Part III: Conduct Professional Edits


Welcome to the third of a four part series (1, 2, 3, 4) on Technical Writing and Editing.

If you’re editing someone else’s work, your revisions must look professional. It doesn’t matter whether it’s a student project, a freelance job, or a favour for a friend. It needs to look professional. That appearance of professionalism helps your edits be taken seriously. If a writer is resistant to change or on-the-fence, how the document is edited may impact their acceptance of the changes.

Here are some tips to create a professional looking edit.

1. Use Track Changes

It’s always best to suggest changes rather than directly edit the document. First, your changes may not be correct. Second, the final say should always be left to the author.

Using track changes also shows the amount of work put into editing. If you email a cleanly-formatted document, there’s no impact of the work that was conducted. If you email a marked-up document, your client will see the time and effort.

All word processing programs have a type of track changes and commenting system. It doesn’t matter if you’re using Word, LibreOffice, Pages, or Google Docs, there will be some sort of track changes feature.

2. Maintain the Writer’s Voice and Style

If you’re editing someone else’s document, it’s imperative that you keep the writer’s voice intact. Editor’s should only change the voice and style of the document if it is inappropriate for the context. If there are areas that you think need to be rewritten or revised for stronger impact, couch your words as (friendly) suggestions:

  • “I’m not sure but”
  • “you might consider”
  • “have you thought about”
  • “another idea could be”

3. Write a Transmittal Letter

As you’re editing the document, keep a list of any questions that you come across or problems with the text. You can also use this to document any changes you’re making that may not show up in Track Changes (such as moving tables, editing charts). Having a separate document will allow you to write out comments, and suggestions for future changes, in greater detail.

Transmittal letter
Example of a transmittal letter

When you finish editing the document, send this overview to your client. Usually document is formatted as a letter; but, if it’s an informal arrangement, you can detail the changes in an email.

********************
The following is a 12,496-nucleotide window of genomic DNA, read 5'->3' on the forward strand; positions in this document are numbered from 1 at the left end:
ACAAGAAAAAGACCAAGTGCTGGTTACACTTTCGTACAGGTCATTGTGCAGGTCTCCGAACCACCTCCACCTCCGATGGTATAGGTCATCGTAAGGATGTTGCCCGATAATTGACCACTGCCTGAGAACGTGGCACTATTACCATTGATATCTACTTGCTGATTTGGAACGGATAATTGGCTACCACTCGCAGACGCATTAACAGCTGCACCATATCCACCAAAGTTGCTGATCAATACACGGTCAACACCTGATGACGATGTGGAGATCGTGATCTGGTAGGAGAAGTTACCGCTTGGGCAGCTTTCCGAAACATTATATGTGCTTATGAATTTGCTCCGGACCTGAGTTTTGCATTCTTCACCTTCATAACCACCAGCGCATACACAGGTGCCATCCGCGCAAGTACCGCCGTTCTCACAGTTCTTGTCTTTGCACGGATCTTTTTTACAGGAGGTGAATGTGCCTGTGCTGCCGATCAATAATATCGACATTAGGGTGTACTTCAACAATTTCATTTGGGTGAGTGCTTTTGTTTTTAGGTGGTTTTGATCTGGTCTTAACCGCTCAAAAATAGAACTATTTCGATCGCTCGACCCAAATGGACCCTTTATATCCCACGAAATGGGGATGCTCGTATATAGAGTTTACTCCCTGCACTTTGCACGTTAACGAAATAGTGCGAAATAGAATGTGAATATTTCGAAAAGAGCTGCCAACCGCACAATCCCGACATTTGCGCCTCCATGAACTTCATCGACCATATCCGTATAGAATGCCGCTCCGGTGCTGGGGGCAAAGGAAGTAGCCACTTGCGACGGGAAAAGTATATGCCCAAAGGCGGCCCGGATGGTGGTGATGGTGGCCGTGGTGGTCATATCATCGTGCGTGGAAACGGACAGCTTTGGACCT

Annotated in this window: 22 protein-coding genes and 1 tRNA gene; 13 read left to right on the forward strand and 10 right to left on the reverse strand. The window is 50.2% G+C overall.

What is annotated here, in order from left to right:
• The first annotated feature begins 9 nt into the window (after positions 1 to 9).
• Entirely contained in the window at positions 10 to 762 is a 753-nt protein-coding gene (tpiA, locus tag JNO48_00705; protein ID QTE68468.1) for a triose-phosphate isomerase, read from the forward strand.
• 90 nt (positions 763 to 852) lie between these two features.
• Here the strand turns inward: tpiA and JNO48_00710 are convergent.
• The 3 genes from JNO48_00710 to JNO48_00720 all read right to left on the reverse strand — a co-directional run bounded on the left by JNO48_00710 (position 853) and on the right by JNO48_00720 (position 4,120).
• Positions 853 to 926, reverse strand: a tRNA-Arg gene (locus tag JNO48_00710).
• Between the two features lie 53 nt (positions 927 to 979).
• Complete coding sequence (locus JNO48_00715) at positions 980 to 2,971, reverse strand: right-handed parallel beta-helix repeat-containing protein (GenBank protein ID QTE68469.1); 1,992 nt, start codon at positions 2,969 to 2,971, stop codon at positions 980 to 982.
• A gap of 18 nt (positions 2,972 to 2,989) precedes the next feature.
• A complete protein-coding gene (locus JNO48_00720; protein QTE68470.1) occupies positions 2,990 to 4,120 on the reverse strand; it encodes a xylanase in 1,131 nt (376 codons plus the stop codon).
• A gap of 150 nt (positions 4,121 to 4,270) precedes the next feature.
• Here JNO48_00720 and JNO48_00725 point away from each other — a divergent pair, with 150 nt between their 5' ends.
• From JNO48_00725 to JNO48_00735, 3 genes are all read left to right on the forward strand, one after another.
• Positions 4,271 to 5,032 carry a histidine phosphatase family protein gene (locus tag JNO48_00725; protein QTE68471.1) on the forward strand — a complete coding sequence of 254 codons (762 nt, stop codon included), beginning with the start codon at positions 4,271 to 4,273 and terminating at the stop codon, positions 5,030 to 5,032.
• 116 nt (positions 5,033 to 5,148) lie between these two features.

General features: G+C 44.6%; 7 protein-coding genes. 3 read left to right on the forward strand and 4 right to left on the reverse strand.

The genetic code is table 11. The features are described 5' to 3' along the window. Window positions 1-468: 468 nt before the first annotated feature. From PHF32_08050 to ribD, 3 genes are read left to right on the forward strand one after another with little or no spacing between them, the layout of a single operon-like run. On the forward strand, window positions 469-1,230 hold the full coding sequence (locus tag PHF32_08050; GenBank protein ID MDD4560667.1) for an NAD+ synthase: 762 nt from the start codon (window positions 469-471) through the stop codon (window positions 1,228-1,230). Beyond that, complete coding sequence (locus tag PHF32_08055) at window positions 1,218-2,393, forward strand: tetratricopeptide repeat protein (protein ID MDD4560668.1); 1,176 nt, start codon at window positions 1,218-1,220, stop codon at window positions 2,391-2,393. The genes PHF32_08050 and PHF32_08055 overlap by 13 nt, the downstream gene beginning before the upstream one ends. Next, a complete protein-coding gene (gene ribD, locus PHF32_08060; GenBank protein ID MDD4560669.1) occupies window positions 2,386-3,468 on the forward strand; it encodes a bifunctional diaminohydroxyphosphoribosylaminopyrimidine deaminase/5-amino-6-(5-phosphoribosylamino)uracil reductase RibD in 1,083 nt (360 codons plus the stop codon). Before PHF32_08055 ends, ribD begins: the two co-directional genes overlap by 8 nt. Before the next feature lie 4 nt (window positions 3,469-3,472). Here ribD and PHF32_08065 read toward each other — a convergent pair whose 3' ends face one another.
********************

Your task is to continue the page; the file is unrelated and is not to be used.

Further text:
What if You Hate the Edits?

Picture this: you emailed your document to an editor. You worked hard on the project and you’re excited to see the response. When you look your editor’s changes, there are some good grammar tips but the editor has completely changed your voice.

Do you have to accept their edits? It depends.

First, just because someone is editing your work, that doesn’t mean you have accept everything. Second, ask yourself:

(i) Are the changes addressed in the transmittal letter?
Read the transmittal letter, there may be more detail to the changes. If there’s not, email the editor back and ask for more detail.

(ii) Are the changes malicious?
If so, considering finding a new editor.

(iii) Did your writing style fit the context?
This is a hard one. Everyone has their own idea of what is appropriate. The key is making sure you explained the context and purpose of the document to your editor. If you wrote a scientific article that included a casual tone, the editor would be right to target the tone and style.

If you’re immediately angered by the sight of red strike-through text throughout your document, take a step back and get a cup of tea. When you come back to the document, look at the final version, where the changes are hidden and you only see the clean version. Read through it, and see if the document makes sense and it still feels like your work. Once you’re finished, turn back to the edited document and work your way through the changes line-by-line.

Learn more about applying Technical Writing to editing on Part IV: Quick and Dirty Tips to Edit Documents